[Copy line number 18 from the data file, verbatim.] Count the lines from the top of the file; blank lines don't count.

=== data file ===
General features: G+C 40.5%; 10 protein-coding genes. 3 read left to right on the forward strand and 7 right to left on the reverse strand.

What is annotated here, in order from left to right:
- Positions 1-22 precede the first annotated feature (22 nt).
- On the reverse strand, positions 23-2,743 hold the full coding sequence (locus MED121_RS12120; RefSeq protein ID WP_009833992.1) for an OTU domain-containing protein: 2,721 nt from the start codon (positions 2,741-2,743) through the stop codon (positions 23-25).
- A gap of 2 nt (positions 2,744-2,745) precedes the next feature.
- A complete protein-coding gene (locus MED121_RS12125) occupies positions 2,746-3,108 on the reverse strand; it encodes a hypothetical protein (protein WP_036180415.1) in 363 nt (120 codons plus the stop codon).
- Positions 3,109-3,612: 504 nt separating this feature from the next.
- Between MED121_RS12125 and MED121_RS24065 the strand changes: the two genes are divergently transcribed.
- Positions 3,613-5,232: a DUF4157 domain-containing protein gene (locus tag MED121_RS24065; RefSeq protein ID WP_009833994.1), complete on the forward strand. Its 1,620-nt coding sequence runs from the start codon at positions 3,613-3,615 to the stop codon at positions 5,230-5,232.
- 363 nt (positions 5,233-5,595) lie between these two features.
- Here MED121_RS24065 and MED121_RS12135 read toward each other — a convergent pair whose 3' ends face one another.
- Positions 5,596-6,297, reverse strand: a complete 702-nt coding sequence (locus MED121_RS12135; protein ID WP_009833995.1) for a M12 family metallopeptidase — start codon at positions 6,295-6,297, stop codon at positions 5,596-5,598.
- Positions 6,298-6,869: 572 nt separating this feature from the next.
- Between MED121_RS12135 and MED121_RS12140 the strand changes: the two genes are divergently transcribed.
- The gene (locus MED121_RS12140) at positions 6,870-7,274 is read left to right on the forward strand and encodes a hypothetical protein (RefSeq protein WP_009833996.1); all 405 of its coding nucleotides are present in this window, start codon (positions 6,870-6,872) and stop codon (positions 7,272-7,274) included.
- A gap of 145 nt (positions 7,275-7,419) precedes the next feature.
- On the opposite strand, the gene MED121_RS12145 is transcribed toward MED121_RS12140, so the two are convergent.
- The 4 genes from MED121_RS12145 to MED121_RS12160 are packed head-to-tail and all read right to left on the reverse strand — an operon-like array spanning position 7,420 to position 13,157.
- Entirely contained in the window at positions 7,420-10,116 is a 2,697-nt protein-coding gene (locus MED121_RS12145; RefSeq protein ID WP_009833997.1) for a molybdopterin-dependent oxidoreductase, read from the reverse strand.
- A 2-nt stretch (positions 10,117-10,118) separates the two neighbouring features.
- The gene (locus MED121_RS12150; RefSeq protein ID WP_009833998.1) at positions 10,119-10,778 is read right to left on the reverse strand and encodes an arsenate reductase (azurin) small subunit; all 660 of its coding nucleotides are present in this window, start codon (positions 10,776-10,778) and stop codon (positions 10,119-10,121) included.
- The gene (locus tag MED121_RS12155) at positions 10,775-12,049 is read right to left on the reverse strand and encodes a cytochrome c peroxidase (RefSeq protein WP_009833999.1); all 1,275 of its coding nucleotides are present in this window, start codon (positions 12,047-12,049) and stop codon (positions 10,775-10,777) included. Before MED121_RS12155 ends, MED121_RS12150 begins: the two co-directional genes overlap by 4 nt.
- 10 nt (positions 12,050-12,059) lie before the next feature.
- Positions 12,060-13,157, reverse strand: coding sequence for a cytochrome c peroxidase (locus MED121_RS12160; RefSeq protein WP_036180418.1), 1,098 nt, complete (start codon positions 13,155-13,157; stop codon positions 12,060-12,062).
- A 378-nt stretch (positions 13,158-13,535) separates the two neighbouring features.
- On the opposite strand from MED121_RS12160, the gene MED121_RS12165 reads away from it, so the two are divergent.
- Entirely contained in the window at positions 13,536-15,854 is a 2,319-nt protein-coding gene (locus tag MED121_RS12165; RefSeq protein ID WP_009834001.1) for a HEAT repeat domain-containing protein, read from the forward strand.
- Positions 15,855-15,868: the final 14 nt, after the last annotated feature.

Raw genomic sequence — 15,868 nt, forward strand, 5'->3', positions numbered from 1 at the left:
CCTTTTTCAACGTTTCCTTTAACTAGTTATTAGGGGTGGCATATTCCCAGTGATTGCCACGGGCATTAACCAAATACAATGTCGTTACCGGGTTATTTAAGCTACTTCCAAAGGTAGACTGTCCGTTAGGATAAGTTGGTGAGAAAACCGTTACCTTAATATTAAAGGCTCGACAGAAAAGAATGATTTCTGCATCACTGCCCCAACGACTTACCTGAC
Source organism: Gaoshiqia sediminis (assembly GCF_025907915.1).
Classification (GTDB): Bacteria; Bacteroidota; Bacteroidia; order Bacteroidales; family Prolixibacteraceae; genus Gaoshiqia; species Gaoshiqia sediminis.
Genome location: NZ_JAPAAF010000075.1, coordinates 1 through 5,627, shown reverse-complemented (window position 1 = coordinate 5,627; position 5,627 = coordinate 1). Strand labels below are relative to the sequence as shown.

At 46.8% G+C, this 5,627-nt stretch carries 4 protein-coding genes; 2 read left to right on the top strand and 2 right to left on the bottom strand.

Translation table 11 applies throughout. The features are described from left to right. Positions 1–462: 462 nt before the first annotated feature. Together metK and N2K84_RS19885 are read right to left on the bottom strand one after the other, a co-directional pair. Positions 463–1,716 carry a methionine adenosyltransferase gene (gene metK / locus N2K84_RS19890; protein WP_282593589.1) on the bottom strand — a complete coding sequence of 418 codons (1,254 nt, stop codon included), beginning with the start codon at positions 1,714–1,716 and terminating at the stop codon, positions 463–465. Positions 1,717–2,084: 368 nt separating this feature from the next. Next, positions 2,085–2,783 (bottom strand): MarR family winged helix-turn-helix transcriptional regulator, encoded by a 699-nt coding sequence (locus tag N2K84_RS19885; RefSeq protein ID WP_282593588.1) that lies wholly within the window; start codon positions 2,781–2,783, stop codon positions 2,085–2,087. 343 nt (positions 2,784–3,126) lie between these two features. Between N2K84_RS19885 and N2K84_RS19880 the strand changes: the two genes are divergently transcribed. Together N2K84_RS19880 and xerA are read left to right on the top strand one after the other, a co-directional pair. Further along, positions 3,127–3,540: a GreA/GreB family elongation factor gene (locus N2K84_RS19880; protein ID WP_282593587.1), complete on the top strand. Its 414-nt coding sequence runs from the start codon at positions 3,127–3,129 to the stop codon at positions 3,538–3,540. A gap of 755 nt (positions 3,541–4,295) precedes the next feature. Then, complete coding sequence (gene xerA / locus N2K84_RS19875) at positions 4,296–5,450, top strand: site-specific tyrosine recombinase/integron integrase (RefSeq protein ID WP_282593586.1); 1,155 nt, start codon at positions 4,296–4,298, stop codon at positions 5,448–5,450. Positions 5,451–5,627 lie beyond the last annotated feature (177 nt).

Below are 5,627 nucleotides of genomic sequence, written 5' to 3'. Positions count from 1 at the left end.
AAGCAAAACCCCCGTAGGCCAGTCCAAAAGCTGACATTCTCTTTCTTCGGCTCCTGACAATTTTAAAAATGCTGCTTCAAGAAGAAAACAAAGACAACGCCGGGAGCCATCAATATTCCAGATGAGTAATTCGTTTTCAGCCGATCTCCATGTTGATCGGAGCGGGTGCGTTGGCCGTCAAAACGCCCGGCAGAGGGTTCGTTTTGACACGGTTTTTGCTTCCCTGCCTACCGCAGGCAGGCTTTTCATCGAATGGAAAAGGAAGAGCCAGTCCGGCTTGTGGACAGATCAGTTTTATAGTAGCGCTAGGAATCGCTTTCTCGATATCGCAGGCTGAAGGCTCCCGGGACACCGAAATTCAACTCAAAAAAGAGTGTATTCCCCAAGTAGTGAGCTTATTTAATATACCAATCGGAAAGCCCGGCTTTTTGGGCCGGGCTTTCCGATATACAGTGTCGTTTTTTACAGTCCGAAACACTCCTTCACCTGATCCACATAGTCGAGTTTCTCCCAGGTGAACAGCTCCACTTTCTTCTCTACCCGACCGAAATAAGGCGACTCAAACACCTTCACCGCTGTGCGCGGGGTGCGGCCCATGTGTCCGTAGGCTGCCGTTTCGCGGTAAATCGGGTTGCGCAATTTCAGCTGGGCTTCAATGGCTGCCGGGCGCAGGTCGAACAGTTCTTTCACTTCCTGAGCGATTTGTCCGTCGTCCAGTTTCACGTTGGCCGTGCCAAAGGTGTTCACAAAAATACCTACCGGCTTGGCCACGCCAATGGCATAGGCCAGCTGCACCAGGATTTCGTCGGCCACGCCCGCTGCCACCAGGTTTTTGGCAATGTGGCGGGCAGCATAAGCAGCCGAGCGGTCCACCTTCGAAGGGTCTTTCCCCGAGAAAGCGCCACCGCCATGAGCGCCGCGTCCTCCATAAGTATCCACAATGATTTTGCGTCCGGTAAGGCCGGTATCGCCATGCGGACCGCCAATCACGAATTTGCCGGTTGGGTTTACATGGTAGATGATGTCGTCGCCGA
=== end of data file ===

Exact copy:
- The 4 genes from MED121_RS12145 to MED121_RS12160 are packed head-to-tail and all read right to left on the reverse strand — an operon-like array spanning position 7,420 to position 13,157.